PAM LEWIS IS NOT ONE TO SIT BACK and wait. And as the chair of Sustainable Magnolia, she’s also more than a bit of a greenie. So when the 24-year resident of Magnolia heard in winter 2010 that a group of Queen Anne homeowners were getting a bulk-rate discount on solar panel installations, she started to work on landing a similar deal for her neighbors. Or, as she puts it, “I started scheming.”

As details trickled west to the bluff, Lewis discovered that Queen Anne was the pilot project for Solarize Seattle, a project cooked up by the environmental advocacy nonprofit Northwest Seed. And the idea was simple: Northwest Seed would recruit a resident-run committee—responsible for building buzz in the neighborhood, hosting informational workshops, and finding homeowners who wanted to go green—and then help it negotiate a price with an electrical contractor that specialized in solar installations. “The concept actually started in Portland,” says Alexandra Sawyer, the project coordinator. “They came up with this group-buy structure that really took off.”

Lewis sent her husband to one of the Queen Anne workshops to gather more intel, and then about this time last year she started hanging Solarize Magnolia posters around the ’hood. Not only had installations not begun in Queen Anne, but Northwest Seed had yet to even consider bringing the project to Magnolia. Lewis couldn’t help herself. Decades ago her husband had given her a book on passive solar building design that flipped a switch in her brain: She had to turn their home into a sun-powered generator. Over the years, other interests—tending to her P-patch, raising a daughter who would go on to do environmental mediation work for Boeing—pushed those plans aside. But now she could finally follow through on them.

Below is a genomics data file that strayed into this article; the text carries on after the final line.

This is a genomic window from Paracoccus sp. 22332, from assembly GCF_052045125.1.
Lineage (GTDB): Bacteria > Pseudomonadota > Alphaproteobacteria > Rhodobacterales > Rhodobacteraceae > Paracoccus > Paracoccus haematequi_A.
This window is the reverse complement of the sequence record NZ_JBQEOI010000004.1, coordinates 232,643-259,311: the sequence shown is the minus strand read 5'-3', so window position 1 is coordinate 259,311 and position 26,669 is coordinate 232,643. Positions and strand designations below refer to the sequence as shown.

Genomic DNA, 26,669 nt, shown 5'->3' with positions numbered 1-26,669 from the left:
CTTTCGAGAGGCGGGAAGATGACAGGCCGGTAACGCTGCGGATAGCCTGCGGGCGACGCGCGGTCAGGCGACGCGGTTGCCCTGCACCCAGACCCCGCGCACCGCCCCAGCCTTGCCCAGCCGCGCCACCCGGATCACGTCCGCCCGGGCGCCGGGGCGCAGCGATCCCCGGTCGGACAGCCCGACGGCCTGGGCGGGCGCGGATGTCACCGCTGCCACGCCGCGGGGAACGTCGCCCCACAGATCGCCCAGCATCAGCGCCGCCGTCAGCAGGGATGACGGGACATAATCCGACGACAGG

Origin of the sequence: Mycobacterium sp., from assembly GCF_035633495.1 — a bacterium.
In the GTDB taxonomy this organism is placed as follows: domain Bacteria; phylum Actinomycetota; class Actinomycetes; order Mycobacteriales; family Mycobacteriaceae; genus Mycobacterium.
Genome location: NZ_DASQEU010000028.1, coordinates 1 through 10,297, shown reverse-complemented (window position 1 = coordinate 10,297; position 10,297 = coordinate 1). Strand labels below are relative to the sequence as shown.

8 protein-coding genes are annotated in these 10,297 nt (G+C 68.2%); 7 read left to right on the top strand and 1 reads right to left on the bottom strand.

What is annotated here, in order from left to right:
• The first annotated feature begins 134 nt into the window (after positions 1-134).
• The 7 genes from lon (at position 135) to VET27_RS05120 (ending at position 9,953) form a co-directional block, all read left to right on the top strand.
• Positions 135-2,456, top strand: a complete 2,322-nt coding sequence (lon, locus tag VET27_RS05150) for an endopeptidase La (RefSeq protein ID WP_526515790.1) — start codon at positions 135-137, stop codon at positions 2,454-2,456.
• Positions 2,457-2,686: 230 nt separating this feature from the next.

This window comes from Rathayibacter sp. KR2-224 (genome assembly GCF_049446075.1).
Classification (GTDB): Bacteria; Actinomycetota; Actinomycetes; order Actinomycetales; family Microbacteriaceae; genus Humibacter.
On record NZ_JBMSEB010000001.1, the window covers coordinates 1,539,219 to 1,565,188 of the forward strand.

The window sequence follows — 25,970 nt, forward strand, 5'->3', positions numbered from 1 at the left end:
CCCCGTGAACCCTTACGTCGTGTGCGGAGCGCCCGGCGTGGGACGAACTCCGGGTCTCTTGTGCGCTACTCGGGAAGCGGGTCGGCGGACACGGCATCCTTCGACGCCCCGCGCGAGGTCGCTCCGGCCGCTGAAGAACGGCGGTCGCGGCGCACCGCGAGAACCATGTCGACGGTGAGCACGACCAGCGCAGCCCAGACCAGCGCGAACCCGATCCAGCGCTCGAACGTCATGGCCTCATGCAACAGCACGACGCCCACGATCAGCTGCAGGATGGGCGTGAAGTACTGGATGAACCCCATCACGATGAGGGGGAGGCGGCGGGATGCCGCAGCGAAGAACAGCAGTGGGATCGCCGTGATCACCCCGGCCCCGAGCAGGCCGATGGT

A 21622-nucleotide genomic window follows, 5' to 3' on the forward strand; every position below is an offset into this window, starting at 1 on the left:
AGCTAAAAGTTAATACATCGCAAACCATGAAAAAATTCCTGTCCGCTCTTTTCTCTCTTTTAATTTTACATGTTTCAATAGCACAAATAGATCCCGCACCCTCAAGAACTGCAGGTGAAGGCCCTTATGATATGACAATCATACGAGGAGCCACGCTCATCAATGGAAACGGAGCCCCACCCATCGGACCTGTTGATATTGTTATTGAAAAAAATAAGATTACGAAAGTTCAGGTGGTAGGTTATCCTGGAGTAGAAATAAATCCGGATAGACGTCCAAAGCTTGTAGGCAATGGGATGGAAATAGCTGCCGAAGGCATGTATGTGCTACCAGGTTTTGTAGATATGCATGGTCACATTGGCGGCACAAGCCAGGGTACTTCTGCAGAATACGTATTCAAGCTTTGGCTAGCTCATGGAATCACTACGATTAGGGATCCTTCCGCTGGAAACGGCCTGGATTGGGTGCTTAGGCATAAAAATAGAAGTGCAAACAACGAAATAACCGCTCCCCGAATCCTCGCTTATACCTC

By summer 2011, Lewis, along with other members of Sustainable Magnolia, had rounded up 16 fellow sun worshippers. Thanks in large part to her work, Northwest Seed announced in June that Magnolia would be the site of its next Solarize campaign. The discount was a selling point for her neighbors—Queen Anne’s contractor offered 20 percent off; Magnolia’s promised slightly less—and so was the money they’d save over the long term. Pamela Burton, an owner of Puget Sound Solar, the contractor on the Magnolia project, says a typical solar setup on a house in Seattle can cut a home’s annual utility bill in half. On top of that, homeowners who buy systems manufactured in Washington State earn 54 cents for every kilowatt-hour produced by their array, paid out at the end of the year in a check from Seattle City Light. In most cases that bonus is more than enough to cover the cost of the electricity the homeowner had to buy in cloudy months.

The Queen Anne project wrapped last summer, and in January Northwest Seed launched another in northeast Seattle. (The registration deadline for that one is April 23.) Lewis and the Magnolians she recruited—the number had increased to 22 by December—should have their systems installed by the time you read this. And when that happens, she’ll be ready to take a break. “I’m exhausted,” she says. “I just hope we haven’t missed anybody that really wanted to do it.”